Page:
Commune of Paris (first time in book)

The Revolution in Russia (first time in book)

The Russian Revolution and Anarchism (translated for the first time)

  • Political and economic revolution
  • Our relation with peasants and workers unions
  • Conclusions of the conference

Enough of Illusions! (first time in book)

A Letter to the Workers of the West (original English Language version)

Social Revolution

From Memoirs of a Revolutionist

The Anarchist Idea from the Point Of View of its Practical Realisation (different translation from No Gods, No Masters!)

Revolutionary Government (Words of a Rebel – translation from No Gods, No Masters!)

From Expropriation (The Conquest of Bread)

What Revolution Means (Act for Yourselves!)

Act For Yourselves (Act for Yourselves!)

Local Action (Act for Yourselves!)

Preface to Words of a Rebel (1904) (first time in book)

Insurrections and Revolution (translated for the first time)

Preface to Syndicalism and the Co-operative Commonwealth

Anarchist Action in the Revolution (translated for the first time)

Postscript to Words of a Rebel (1919) (first time in book)

Anarchy

The Commune (Words of a Rebel – translation from No Gods, No Masters!)

From In Russian and French Prisons

Are We Good Enough? (Act for Yourselves!)

The Permanence of Society after the Revolution (Act for Yourselves!)

The Wage System (The Conquest of Bread)

  • I Representative Government and Wages
  • II The Collectivist Wage System
  • III Unequal Remuneration
  • IV Equal Wages versus Communism

Communism and Anarchy (first time in book)

The Reformed School (first time in book)

From Fields, Factories and Workshops

  • Preface to the Second Edition (1913)
  • Preface to the First Edition (1898)
  • The Decentralisation of Industries
  • The Possibilities of Agriculture
  • Small Industries and Industrial Villages
  • Brain Work and Manual Work
  • Conclusion

Appendix

  • Mutual Aid: An Important Factor in Evolution (Anarchy! An Anthology of Mother Earth)

As can be seen, the proposed contents are a good mix of already available, first time in book format and freshly translated. There are a few changes since my initial contents post a few months back. I’ve got rid of the section on Science, Mutual Aid and Ethics as it did not seem to fit (I’ve put the relevant bits in other sections, like putting the extract on strikes from Mutual Aid into the section on The Workers Movement and Class Struggle). I also changed the appendix and will cover the anarchist response to Kropotkin’s pro-war position in 1914 in the biographical sketch.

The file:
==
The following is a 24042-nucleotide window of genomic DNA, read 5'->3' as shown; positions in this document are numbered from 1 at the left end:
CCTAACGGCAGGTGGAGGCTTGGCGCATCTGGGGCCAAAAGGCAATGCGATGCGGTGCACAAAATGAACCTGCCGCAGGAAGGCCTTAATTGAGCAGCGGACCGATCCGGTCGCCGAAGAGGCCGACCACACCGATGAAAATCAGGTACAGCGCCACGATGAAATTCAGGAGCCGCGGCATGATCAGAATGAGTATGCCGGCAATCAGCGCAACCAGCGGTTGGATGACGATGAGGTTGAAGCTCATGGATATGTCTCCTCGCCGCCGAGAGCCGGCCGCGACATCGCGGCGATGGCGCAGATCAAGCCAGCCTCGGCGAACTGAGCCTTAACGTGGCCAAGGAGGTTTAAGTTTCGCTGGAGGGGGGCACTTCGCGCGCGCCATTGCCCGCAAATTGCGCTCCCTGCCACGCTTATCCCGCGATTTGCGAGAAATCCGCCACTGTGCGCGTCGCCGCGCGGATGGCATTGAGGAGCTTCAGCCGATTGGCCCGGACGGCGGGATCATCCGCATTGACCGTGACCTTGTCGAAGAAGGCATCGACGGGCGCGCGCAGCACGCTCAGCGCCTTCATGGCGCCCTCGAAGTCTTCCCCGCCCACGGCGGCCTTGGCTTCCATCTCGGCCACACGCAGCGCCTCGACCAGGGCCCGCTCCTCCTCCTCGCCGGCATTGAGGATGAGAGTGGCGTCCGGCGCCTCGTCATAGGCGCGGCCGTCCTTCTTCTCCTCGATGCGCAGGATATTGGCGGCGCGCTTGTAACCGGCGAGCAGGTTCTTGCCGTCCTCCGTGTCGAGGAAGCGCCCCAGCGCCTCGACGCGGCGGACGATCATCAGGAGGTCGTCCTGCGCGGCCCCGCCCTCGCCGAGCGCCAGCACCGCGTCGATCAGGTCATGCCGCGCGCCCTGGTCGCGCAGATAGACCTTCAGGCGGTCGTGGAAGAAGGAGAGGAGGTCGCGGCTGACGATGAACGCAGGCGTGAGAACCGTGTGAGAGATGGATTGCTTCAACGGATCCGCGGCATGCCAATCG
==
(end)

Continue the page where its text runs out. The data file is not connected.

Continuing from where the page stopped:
The major addition is that I’ve got a few more pieces translated from the French as these relate to Kropotkin’s attempts to convince more French anarchists to participate in the labour movement in 1890 (reiterating more successfully his arguments from 1881). This predates by half a decade the more famous works of Fernand Pelloutier (such as the1895 article Anarchism and the workers' unions) which are sometimes pointed to as being responsible for the rise of syndicalism as a “new” tactic for anarchists (for example, the clueless trots of the AWL). In reality, of course, this was nothing new – Kropotkin had argued the same in 1881 and he was just following Bakunin’s arguments from 1868 onwards. This was pointed out by Malatesta at the 1907 International Anarchist Congress – and, as will be clear in Direct Struggle against Capital, repeatedly by Kropotkin.

I’m waiting for two translations – the polished version of The Russian Revolution and Anarchism (the rough translation from Russian was a joy to read, an important piece which I’m surprised has never been translated before) and an important two part 1881 article entitled Workers Organisation which Caroline Cahm rescued from obscurity in her excellent (and highly recommended!) Peter Kropotkin and the Rise of Revolutionary Anarchism, 1872-1886. Once these are in, I’ll get the footnotes and glossary finished and send the Kropotkin texts to AK Press for proof-reading. Then I’ll work on getting the introduction and related material finished by the end of January 2013, then publication later the same year. Hopefully AK Press will agree to a bigger book once they see what is in it (there is a lot of new and important material in it – even if I do say so myself!).

Still, as with my Proudhon anthology, I doubt that the easy availably of extensive works will stop Leninists the embarrassing themselves by expressing their ignorance of anarchism in public (just look at section H.2 of An Anarchist FAQ for how bad this can get). But it will make it easier to refute them (“Oh, Kropotkin did not support class struggle? Haven’t you read Direct Struggle against Capital?”). Anyways, this and more on the 27th of October – hopefully see you there!

Until I blog again, be seeing you…

Iain